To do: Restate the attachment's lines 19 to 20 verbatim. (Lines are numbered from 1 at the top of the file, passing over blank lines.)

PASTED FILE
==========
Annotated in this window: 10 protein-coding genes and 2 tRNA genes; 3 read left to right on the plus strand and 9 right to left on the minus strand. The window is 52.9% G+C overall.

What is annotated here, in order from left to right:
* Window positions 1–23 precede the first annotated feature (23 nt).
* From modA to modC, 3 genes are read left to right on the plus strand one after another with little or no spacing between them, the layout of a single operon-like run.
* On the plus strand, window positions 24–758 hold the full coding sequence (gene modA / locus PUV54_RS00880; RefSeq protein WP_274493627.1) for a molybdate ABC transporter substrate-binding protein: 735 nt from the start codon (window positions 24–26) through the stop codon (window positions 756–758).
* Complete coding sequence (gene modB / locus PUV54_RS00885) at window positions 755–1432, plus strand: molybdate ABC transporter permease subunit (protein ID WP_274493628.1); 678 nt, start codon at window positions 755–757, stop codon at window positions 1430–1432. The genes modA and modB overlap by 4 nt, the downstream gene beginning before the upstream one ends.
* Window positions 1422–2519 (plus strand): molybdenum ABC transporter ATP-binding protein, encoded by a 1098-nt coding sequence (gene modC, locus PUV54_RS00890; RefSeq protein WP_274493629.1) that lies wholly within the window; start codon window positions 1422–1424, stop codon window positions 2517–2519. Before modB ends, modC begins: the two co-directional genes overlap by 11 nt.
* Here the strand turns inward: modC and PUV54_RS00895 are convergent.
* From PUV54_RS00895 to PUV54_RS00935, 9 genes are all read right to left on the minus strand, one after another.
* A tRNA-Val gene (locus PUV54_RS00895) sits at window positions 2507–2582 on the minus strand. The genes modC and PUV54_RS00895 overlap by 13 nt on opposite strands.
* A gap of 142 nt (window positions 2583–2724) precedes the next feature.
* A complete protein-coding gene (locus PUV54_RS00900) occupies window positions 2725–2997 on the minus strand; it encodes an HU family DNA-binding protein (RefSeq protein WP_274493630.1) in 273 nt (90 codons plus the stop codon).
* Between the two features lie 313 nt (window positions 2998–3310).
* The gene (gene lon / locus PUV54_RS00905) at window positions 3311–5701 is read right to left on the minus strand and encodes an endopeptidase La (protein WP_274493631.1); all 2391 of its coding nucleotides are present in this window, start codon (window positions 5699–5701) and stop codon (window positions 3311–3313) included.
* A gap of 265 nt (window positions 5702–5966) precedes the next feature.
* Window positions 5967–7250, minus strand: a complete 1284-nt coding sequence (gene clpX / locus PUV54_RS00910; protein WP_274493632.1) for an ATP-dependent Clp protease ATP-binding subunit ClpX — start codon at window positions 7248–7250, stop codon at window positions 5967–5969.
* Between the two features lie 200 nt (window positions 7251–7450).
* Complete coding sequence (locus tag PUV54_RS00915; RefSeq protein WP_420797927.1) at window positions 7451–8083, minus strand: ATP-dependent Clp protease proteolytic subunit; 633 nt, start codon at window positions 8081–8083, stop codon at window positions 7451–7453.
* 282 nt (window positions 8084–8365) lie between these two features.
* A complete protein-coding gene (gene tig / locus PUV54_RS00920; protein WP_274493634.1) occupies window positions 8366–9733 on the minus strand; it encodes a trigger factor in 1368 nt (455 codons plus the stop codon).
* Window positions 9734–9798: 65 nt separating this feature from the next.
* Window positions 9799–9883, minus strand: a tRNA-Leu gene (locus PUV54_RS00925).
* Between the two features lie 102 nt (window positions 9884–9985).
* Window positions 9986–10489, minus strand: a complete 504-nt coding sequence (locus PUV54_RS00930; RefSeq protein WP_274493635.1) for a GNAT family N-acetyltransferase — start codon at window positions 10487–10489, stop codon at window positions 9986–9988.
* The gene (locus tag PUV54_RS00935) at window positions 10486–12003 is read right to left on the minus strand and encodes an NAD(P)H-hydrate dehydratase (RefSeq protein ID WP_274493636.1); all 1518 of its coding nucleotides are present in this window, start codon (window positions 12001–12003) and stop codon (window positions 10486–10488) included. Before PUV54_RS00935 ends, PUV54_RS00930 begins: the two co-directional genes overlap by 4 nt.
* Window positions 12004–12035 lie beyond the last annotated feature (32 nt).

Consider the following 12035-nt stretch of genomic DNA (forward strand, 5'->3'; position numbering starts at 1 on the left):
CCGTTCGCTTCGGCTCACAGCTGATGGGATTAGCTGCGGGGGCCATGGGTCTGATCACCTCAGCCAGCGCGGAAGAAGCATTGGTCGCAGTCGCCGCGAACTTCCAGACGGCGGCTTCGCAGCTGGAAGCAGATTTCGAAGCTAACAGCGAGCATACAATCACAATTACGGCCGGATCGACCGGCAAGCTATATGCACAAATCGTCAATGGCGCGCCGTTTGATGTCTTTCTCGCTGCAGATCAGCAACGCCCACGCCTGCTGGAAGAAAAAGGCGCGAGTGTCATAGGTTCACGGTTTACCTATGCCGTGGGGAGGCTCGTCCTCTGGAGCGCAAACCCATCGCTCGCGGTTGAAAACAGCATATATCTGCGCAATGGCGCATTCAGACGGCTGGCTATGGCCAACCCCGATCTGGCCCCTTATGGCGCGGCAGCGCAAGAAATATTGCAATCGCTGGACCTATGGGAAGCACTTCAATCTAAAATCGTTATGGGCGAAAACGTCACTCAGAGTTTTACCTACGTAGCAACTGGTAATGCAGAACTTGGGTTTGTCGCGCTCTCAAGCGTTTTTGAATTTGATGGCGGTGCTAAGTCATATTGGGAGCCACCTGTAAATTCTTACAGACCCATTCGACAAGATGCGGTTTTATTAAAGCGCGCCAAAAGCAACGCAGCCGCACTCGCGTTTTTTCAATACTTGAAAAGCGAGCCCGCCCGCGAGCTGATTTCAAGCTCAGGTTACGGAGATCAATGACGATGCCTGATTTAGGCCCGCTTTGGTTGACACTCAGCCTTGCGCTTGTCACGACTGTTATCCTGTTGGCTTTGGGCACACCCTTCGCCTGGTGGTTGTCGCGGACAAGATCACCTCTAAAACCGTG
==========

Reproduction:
* 282 nt (window positions 8084–8365) lie between these two features.
* A complete protein-coding gene (gene tig / locus PUV54_RS00920; protein WP_274493634.1) occupies window positions 8366–9733 on the minus strand; it encodes a trigger factor in 1368 nt (455 codons plus the stop codon).